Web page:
A team at the California Academy of Science has developed a smartphone app called iNaturalist that uses AI to identify animal species in users’ photos. iNaturalist began as a crowdsourced initiative in 2008 that allowed users to upload pictures and other users could attempt to identify the animals in them. This process created a database of 5.3 million photos of 117,000 species with labels and location tags that served as training data for the iNaturalist app. When iNaturalist cannot identify a species with a high degree of confidence, it will inform users of what genus it believes the animal is and provide a list of possible species that it could be.
Computer scientists at Georgia Tech have developed a machine learning system that can generate novel video games. The researchers first classify every image of a simple video game, known as sprites, in a video of gameplay, including background art, animation frames, and level structure, and then use image analysis to identify when and where sprites occur in a game. Then, by combining this data with information about a game’s rules, they create what they call a “game graph” that represents everything about a video game. Their machine learning system can manipulate and combine game graphs to generate new video games, such as by combining the game graphs of Mega Man and Super Mario Bros.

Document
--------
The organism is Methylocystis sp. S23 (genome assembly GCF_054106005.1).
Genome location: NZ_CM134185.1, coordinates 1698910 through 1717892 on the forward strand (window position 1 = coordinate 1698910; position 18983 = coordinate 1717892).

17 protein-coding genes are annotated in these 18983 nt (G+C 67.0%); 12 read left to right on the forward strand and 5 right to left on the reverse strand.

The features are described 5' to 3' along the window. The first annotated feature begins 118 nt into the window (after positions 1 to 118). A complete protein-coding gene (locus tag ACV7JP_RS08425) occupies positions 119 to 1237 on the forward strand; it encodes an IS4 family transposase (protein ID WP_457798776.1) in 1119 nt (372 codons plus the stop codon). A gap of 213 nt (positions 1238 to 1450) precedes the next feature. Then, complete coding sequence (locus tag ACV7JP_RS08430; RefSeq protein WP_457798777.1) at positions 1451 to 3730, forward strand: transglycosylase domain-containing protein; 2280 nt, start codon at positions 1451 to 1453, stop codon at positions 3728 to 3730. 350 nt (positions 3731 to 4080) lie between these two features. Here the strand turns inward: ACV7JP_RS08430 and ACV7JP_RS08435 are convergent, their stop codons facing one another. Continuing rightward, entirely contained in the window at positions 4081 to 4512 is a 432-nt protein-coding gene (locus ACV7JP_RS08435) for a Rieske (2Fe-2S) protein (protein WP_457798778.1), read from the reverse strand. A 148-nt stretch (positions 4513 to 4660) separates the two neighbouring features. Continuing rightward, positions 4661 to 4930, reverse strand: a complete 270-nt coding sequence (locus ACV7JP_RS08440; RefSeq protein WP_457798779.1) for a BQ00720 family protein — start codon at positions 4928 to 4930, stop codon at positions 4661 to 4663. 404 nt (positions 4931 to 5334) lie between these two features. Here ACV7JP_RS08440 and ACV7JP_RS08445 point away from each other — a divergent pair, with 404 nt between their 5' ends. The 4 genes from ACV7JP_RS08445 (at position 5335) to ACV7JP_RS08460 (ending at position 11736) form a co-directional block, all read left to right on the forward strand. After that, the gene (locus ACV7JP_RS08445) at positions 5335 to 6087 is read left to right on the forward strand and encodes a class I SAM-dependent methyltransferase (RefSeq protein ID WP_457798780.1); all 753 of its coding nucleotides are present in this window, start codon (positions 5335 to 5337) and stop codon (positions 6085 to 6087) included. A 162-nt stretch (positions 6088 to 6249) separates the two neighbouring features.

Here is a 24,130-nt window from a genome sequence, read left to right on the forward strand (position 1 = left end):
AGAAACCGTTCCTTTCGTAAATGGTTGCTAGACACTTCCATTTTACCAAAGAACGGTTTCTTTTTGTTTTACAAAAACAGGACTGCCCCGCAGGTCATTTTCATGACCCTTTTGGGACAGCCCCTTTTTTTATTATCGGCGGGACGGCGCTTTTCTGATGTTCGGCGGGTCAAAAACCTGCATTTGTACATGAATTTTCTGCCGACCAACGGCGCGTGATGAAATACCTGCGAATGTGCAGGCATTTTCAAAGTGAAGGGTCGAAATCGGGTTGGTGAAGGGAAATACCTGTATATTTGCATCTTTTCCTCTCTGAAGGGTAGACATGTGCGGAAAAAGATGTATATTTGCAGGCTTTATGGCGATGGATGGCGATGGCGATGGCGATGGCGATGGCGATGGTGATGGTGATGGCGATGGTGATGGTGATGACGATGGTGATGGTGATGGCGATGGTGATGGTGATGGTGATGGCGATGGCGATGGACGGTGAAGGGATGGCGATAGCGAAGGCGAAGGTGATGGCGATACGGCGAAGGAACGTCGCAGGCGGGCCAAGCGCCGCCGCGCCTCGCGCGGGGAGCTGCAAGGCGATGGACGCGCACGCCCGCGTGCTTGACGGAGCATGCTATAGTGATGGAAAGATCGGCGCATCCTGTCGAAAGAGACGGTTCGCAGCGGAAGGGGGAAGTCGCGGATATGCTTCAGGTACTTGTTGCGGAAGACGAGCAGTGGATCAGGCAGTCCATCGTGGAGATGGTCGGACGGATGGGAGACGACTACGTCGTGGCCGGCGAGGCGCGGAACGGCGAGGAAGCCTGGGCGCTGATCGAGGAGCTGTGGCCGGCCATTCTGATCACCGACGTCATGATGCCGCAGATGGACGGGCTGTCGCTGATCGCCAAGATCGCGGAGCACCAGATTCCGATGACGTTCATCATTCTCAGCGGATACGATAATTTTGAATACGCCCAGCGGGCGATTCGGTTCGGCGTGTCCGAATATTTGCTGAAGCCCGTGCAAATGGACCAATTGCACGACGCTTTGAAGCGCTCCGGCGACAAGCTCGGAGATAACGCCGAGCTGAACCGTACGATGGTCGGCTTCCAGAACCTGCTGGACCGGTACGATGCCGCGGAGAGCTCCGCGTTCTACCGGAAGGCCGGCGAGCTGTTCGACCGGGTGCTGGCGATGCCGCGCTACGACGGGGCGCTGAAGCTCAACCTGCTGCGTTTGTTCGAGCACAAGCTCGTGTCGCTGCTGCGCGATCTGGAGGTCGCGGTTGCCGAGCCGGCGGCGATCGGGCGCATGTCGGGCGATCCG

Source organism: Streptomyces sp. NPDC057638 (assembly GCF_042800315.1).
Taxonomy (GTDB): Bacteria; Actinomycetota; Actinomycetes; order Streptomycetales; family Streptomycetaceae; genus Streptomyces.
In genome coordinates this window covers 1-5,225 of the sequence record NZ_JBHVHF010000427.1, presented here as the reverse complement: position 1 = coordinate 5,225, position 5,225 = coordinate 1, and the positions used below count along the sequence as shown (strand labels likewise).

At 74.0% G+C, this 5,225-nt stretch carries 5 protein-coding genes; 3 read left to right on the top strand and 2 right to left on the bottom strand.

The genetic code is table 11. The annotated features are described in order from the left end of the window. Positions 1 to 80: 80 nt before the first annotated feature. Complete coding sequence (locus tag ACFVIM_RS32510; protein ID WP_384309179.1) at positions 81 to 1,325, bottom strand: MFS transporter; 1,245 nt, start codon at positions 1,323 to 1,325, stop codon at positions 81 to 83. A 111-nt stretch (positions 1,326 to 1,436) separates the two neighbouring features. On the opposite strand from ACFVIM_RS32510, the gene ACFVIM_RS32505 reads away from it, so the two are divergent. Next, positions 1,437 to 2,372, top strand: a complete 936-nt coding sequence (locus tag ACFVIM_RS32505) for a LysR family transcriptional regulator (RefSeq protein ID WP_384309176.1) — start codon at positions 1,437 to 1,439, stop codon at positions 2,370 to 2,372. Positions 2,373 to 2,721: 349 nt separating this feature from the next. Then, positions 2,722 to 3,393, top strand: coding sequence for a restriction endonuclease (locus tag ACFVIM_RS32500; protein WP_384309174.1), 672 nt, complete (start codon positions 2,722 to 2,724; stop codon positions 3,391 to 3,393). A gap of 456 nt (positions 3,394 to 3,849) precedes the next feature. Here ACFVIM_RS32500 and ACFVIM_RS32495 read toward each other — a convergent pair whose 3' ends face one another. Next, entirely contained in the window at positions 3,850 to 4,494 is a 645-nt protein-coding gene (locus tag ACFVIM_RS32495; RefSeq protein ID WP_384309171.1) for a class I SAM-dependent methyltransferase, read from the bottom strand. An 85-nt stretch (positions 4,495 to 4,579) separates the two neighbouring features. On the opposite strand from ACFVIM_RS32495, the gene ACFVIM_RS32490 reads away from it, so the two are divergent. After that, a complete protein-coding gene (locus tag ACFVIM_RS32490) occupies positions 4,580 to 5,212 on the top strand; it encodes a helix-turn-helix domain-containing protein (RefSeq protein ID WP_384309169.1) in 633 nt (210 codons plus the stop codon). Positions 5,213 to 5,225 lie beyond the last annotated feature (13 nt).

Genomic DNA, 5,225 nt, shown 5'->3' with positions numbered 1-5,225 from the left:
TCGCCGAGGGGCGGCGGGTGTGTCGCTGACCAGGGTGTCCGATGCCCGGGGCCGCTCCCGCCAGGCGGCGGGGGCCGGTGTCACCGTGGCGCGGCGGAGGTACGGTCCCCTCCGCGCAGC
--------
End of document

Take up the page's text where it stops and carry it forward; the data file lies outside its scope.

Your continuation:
Researchers at the Massachusetts Institute of Technology have developed an AI system called a Temporal Relation network (TRN) that can track objects in video and learn how they change over time. Spatio-temporal modeling is easy for humans but difficult for AI. For example, by examining three video frames—the first a stack of cans, the second a stack of cans with person’s finger touching the base, and the third a knocked-over stack of cans—humans can easily infer that the finger knocked over the cans. Rather than analyze every image frame, which can be inefficient, TRN identifies key frames to analyze to determine what is happening in a scene, allowing it to run accurately in real-time.
A team at the University of California, Berkeley’s search for extraterrestrial intelligence (SETI) research center have used AI to identify 72 radio signal bursts from distant galaxies. The team, called Breakthrough Listen, first identified 21 radio bursts by manually analyzing 400 terabytes of data in 2017. By using a convolutional neural network on this same dataset, the team was able to identify 72 new radio bursts. Breakthrough Listen’s system can detect radio bursts, which some believe could be signs of extraterrestrial life, with 98 percent accuracy.
Researchers at DeepMind and University College London Hospital have developed an AI system that can analyze scans of cancer patients’ heads and help guide radiotherapy treatments with near-human accuracy. Radiotherapy can be an effective treatment for head and neck cancers, however it can damage surrounding tissue unless it is properly isolated—a process known as segmentation. The researchers trained their system on 662 scans of 21 organs in the head and neck, such as the larynx and tongue, and or 19 organs, the system’s performance was within 5 percent of human experts’ segmentation. This approach could eventually reduce the lag time between diagnosis and treatment, and make it easier to adapt radiotherapy as a tumor shrinks to make it safer.
Image: Colby Gutierrez-Kraybill.